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    My best running gear is also my worst looking stuff! The "shelf queens" meaning they just sit there and look pretty, have more problems and needed more work just to get running reliably than the "dumpster diva's" that have rust and discolored chassis's. So what if the front panel has corrosion on it, and the chassis looks like it sat in a pool of hazardous waste for 10 years. Mine actually run and sound better than the "PRISITNE, Showroom condition" units I've seen. I worry about working condition 1st and then look at the cosmetics last. I'll clean them up but not spend too much time on them. None of this polishing until I can shave myself with a butter knife in the dark with a 1/4 moon shining, they weren't designed for this. If FISHER wanted you to have a "CHROMED CHASSIS" he would have issued you one.

    Electronics, just like anything else mechanical, need use to function at their best. Let them sit, and they still degrade from evaporation, temperature changes, etc. Best to use them and bring them up to operating voltages, temps, etc. Just like a car. The more you use an old car the better all the lubed and greased points stay lubed and greased, door hinges work better, ad nauseum.

    Actually NONE of my gear would be considered "pristine" or cosmetically VERY GOOD or EXCELLENT. They all have the dings, dents, scratches, dust, dirt, corrosion, and rust you'd expect of 50 to 65 year old electronics that lived in varying levels of care from previous owners. But the biggest thing is, even tho most of them look like they've been thru WWII they all work very well. And I'm comfortable with that. Some guys get so OCD over how a piece of gear looks that you wouldn't recognize it compared to a stock as built from the factory unit still sealed in the box.

    Just get it running, and clean all the dirt and grunge off it, add a little polish to slow down further corrosion, etc. and enjoy it!

    Larry
     
  9. gadget73

    gadget73 junk junkie Subscriber

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    I have had somewhat similar experiences at times. In the car world the old saying was "chrome won't get you home", and it applies to electronics too. Just because its shiny doesn't mean its not an electronic disaster. For me, first and foremost it must work reliably and safely. Once it does that, it can be pretty.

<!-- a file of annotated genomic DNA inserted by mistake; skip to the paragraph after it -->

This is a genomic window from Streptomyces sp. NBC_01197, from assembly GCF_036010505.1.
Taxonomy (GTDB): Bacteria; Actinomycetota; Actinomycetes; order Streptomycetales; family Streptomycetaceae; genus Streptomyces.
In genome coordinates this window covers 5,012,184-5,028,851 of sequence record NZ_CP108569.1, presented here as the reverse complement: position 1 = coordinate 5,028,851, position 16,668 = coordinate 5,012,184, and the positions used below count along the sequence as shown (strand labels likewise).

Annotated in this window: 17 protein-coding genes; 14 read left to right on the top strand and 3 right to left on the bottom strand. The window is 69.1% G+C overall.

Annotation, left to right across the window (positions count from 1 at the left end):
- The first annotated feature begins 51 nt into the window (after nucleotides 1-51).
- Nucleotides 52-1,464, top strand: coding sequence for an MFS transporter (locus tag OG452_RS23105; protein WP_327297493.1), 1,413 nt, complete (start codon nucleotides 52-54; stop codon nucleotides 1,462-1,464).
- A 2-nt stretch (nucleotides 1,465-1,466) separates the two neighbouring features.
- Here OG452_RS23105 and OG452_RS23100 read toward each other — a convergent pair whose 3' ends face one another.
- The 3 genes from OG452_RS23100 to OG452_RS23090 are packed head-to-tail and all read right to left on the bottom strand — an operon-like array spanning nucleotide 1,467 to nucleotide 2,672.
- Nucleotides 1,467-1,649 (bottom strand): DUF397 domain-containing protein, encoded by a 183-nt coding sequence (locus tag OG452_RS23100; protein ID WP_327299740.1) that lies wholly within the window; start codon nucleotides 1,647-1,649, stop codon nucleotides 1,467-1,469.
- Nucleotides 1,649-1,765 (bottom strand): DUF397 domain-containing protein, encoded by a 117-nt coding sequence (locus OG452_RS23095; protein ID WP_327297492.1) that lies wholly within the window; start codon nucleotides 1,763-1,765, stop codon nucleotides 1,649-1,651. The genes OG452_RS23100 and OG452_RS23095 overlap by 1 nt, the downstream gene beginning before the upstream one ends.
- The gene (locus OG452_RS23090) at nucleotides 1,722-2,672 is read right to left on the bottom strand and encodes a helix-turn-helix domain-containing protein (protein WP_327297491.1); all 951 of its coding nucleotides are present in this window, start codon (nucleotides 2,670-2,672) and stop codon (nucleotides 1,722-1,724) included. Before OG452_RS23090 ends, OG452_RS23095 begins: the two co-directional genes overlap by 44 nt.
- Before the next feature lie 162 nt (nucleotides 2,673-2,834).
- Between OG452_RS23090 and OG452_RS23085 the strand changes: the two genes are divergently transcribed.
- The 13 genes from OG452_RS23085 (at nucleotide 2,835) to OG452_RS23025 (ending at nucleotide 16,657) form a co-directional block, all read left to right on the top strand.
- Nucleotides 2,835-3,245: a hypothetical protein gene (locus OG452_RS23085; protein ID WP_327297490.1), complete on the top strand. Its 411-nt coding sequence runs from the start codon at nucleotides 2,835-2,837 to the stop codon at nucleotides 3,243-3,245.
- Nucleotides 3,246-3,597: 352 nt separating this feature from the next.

I tend to be in the clean it up as best you can and don't obsess about it camp too.
     

     

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  10. Todd Dodds

    Todd Dodds AK Subscriber Subscriber

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    I remember organizing my bench, lining up all my shiny new parts and pouring the first cup of coffee. All the strategically placed lights were glowing, and I took off the bottom of my X-202. I looked at it and sent a PM to Dave Gillespie and asked when I could get it to him. It was the absolute best experience I've had in Audio World.
    Dave's one of those odd ducks that not only knows what he's doing, but also how to communicate with his clients (or give advice to DIY'ers).
    I suggest writing his name on a sticky note, and keeping it handy if you jump into the X-202b.
     
  11. JEM@Clem

    JEM@Clem New Member

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    Location:
    Clemson, SC
    Sorry it took so long for me to get back, I had to make it through a few final exams last week :yikes:. But now pictures.
    Front 1.jpg
    She's missing a few gems and caps and even the speaker on/off switch... but the face plate looks good!
    Back.jpg
    There's lots of grimyness, but there is also a random switch. It appears that the master volume potentiometer's on/off switch was failing, so someone routed the on/off switch through there.
    Top Full.jpg
    Mostly dirty, a bit rusty. Question though, is the black power capacitor original?
    Top Left Front.jpg
    A few rust spots...
    Top Right Front.jpg
    More rust...

    Now the bottom:
    Bottom Full.jpg
    There it is in all its glory.
    Bottom Left Front.jpg
    None of the capacitors appear to have leaked anything. (Bottom Left Front)
    Bottom Right Front.jpg
    (Bottom Right Front)
    Bottom Left Back.jpg
    (Bottom Left Back)
    Bottom  Right Back.jpg
    (Bottom Right Back)

    Words of electric wisdom are requested.
     
  12. dcgillespie

    dcgillespie Fisher SA-100 Clone Subscriber

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    Very doable, but you've got your work cut out for you! Everything underneath appears to be original, as is the can cap that is covered with the black cardboard cover.

    Dave
     
  13. larryderouin

    larryderouin Turn it UP, POP? PLLUUEEEZZZZZEE Subscriber